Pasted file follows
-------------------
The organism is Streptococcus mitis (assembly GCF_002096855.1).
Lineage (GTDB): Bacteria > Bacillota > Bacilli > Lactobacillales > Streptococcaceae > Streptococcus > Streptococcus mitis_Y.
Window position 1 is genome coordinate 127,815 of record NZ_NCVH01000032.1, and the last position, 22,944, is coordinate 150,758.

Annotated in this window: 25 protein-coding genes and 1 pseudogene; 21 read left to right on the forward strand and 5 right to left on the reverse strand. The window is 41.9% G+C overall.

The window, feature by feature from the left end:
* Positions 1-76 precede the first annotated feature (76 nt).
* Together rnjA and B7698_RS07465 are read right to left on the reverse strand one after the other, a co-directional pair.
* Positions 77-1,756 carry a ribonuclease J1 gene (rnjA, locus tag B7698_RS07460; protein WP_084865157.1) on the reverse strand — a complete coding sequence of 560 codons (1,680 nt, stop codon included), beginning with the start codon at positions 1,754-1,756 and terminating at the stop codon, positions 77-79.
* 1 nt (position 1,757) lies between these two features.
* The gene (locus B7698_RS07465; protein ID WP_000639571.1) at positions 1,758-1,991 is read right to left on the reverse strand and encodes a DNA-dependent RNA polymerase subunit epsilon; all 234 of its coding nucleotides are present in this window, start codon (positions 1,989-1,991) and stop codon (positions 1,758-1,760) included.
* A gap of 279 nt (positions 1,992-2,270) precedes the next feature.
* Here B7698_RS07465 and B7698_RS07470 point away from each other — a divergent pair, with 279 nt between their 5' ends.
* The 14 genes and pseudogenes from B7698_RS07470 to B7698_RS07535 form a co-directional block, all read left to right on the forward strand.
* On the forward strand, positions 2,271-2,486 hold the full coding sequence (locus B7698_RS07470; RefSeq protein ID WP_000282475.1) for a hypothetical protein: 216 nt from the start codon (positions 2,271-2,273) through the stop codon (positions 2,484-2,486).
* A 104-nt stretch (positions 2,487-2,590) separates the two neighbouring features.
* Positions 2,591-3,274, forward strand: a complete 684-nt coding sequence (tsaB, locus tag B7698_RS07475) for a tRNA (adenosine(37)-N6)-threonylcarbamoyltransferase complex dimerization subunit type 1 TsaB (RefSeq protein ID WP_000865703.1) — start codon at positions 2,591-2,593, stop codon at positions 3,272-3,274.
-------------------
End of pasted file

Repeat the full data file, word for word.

The organism is Streptococcus mitis (assembly GCF_002096855.1).
Lineage (GTDB): Bacteria > Bacillota > Bacilli > Lactobacillales > Streptococcaceae > Streptococcus > Streptococcus mitis_Y.
Window position 1 is genome coordinate 127,815 of record NZ_NCVH01000032.1, and the last position, 22,944, is coordinate 150,758.

Annotated in this window: 25 protein-coding genes and 1 pseudogene; 21 read left to right on the forward strand and 5 right to left on the reverse strand. The window is 41.9% G+C overall.

The window, feature by feature from the left end:
* Positions 1-76 precede the first annotated feature (76 nt).
* Together rnjA and B7698_RS07465 are read right to left on the reverse strand one after the other, a co-directional pair.
* Positions 77-1,756 carry a ribonuclease J1 gene (rnjA, locus tag B7698_RS07460; protein WP_084865157.1) on the reverse strand — a complete coding sequence of 560 codons (1,680 nt, stop codon included), beginning with the start codon at positions 1,754-1,756 and terminating at the stop codon, positions 77-79.
* 1 nt (position 1,757) lies between these two features.
* The gene (locus B7698_RS07465; protein ID WP_000639571.1) at positions 1,758-1,991 is read right to left on the reverse strand and encodes a DNA-dependent RNA polymerase subunit epsilon; all 234 of its coding nucleotides are present in this window, start codon (positions 1,989-1,991) and stop codon (positions 1,758-1,760) included.
* A gap of 279 nt (positions 1,992-2,270) precedes the next feature.
* Here B7698_RS07465 and B7698_RS07470 point away from each other — a divergent pair, with 279 nt between their 5' ends.
* The 14 genes and pseudogenes from B7698_RS07470 to B7698_RS07535 form a co-directional block, all read left to right on the forward strand.
* On the forward strand, positions 2,271-2,486 hold the full coding sequence (locus B7698_RS07470; RefSeq protein ID WP_000282475.1) for a hypothetical protein: 216 nt from the start codon (positions 2,271-2,273) through the stop codon (positions 2,484-2,486).
* A 104-nt stretch (positions 2,487-2,590) separates the two neighbouring features.
* Positions 2,591-3,274, forward strand: a complete 684-nt coding sequence (tsaB, locus tag B7698_RS07475) for a tRNA (adenosine(37)-N6)-threonylcarbamoyltransferase complex dimerization subunit type 1 TsaB (RefSeq protein ID WP_000865703.1) — start codon at positions 2,591-2,593, stop codon at positions 3,272-3,274.